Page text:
STEELY DAN Thank you for the beautiful cover picture and lovely story about Daniel Day- Lewis ( 207, Jan. 28). It is refreshing to read about such an accomplished actor who does not divulge to the world every intimate detail of his love life and family history ad nauseam. He displays class even while refusing to answer intrusive questions. Wanda Tocco Katy, Tex.
Because his image doesn’t distract us from his characters, Daniel Day-Lewis’ chameleon performances remain compelling and place him among today’s great actors. If his need for privacy means we get to see characters as fully developed as Christy Brown, Hawkeye, Newland Archer, and other treasures, it’s a concession I’m delighted to make.
Sarah Meyer San Francisco
Kudos to Lisa Schwarzbaum for creating four pages out of nothing, but please, no more ”interviews” with Daniel Day-Lewis. Most of us own dish towels with more personality than this thespian. Mary Nilsson Marlton, N.J.
My 51-year-old mother and I saw a sneak preview of Philadelphia. We loved it. Critics say the film was too cautious with the relationship, but we didn’t need explicit sex scenes or even a small kiss to understand the love the two men had for each other. Just because we live in Ohio does not mean we are uneducated homophobes. Your magazine also made me realize that I had seen some important scenes the rest of America hadn’t. My hope is that they’re restored in the cable and video versions. Joelle DiCarlo North Olmsted, Ohio
Like AIDS activist Larry Kramer, I might have preferred that Philadelphia have a few more scenes about the horrors of AIDS. But let’s be realistic: The war against AIDS and homophobia will not be won by one movie. Kramer and others should concentrate on what the film says and what it might accomplish, not what they wanted it to say. It did not win the game, but Philadelphia is a home run. J. Watson Johnson City, Tenn.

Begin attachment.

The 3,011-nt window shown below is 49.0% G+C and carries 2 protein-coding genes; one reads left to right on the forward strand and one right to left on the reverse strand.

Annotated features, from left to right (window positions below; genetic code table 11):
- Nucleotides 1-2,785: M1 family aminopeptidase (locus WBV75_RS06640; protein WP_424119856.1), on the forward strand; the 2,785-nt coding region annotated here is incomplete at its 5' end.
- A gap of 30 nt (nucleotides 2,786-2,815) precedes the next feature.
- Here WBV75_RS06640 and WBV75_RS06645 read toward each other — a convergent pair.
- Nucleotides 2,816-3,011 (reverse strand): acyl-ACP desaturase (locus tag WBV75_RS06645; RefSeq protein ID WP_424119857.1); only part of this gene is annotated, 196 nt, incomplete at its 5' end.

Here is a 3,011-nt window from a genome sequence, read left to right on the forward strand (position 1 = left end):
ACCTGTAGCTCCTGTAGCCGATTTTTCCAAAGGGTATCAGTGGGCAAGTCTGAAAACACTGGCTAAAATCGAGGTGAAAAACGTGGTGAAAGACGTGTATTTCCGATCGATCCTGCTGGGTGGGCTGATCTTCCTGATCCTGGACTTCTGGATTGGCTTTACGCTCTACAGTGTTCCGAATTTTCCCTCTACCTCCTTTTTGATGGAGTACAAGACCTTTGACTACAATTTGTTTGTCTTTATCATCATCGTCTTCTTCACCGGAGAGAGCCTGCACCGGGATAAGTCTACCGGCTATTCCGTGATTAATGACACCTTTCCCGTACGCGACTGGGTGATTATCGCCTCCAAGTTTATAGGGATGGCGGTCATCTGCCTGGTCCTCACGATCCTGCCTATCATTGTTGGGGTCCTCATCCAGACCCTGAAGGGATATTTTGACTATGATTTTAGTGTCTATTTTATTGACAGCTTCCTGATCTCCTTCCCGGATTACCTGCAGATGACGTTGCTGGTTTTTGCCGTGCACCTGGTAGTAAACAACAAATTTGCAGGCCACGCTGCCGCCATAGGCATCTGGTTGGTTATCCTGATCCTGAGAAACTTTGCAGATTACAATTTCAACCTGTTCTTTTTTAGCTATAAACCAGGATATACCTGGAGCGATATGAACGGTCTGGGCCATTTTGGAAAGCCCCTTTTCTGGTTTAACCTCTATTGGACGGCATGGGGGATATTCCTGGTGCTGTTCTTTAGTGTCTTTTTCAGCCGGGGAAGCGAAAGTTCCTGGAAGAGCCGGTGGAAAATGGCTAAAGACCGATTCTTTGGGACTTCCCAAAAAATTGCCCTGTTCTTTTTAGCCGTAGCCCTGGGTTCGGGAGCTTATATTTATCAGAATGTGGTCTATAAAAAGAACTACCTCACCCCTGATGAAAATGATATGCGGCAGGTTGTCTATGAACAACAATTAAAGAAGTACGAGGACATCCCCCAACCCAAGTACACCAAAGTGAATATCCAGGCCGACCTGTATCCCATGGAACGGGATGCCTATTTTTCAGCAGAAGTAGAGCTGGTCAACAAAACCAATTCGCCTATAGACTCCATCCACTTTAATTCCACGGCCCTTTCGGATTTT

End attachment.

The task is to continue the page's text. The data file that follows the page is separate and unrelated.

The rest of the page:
Regarding Ron Nyswaner’s comments on Philadelphia about how a scene showing two men in bed together would make history: My God, man, that’s been done on thirtysomething. I know the makers of Philadelphia didn’t set out to make a gay love story, but in any other film involving two lovers, we would surely see them in bed together. Producer Edward Saxon hopes that ”someday Hollywood makes a great love story where the lovers are gay.” Do Merchant Ivory movies count? I can think of no more lush, romantic love story, straight or gay, than their Maurice. I’m just a middle-aged Indiana housewife, the kind of person whose sensibilities Hollywood feels it has to protect, but the films I adore challenge me with something subtle or ambiguous or just different. Suzanne Gerhold South Bend, Ind.
Correction: An item in the Video section inaccurately stated that the late Andre the Giant’s only film appearance was in The Princess Bride. He also had a part in Micki & Maude.